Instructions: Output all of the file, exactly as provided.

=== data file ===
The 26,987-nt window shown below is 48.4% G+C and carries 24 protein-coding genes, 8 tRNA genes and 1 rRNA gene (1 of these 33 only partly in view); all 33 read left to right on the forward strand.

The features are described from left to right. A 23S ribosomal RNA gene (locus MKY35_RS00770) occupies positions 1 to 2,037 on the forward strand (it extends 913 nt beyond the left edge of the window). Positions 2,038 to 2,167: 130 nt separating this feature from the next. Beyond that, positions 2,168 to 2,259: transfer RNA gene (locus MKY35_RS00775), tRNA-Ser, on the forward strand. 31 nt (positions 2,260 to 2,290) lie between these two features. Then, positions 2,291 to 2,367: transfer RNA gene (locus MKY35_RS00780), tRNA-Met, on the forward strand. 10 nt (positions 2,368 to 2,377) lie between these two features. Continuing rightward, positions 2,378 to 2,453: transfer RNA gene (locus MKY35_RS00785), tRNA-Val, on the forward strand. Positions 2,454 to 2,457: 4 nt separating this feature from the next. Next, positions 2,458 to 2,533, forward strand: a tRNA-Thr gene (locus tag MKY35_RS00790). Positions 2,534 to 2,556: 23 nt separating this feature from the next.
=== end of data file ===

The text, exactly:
The 26,987-nt window shown below is 48.4% G+C and carries 24 protein-coding genes, 8 tRNA genes and 1 rRNA gene (1 of these 33 only partly in view); all 33 read left to right on the forward strand.

The features are described from left to right. A 23S ribosomal RNA gene (locus MKY35_RS00770) occupies positions 1 to 2,037 on the forward strand (it extends 913 nt beyond the left edge of the window). Positions 2,038 to 2,167: 130 nt separating this feature from the next. Beyond that, positions 2,168 to 2,259: transfer RNA gene (locus MKY35_RS00775), tRNA-Ser, on the forward strand. 31 nt (positions 2,260 to 2,290) lie between these two features. Then, positions 2,291 to 2,367: transfer RNA gene (locus MKY35_RS00780), tRNA-Met, on the forward strand. 10 nt (positions 2,368 to 2,377) lie between these two features. Continuing rightward, positions 2,378 to 2,453: transfer RNA gene (locus MKY35_RS00785), tRNA-Val, on the forward strand. Positions 2,454 to 2,457: 4 nt separating this feature from the next. Next, positions 2,458 to 2,533, forward strand: a tRNA-Thr gene (locus tag MKY35_RS00790). Positions 2,534 to 2,556: 23 nt separating this feature from the next.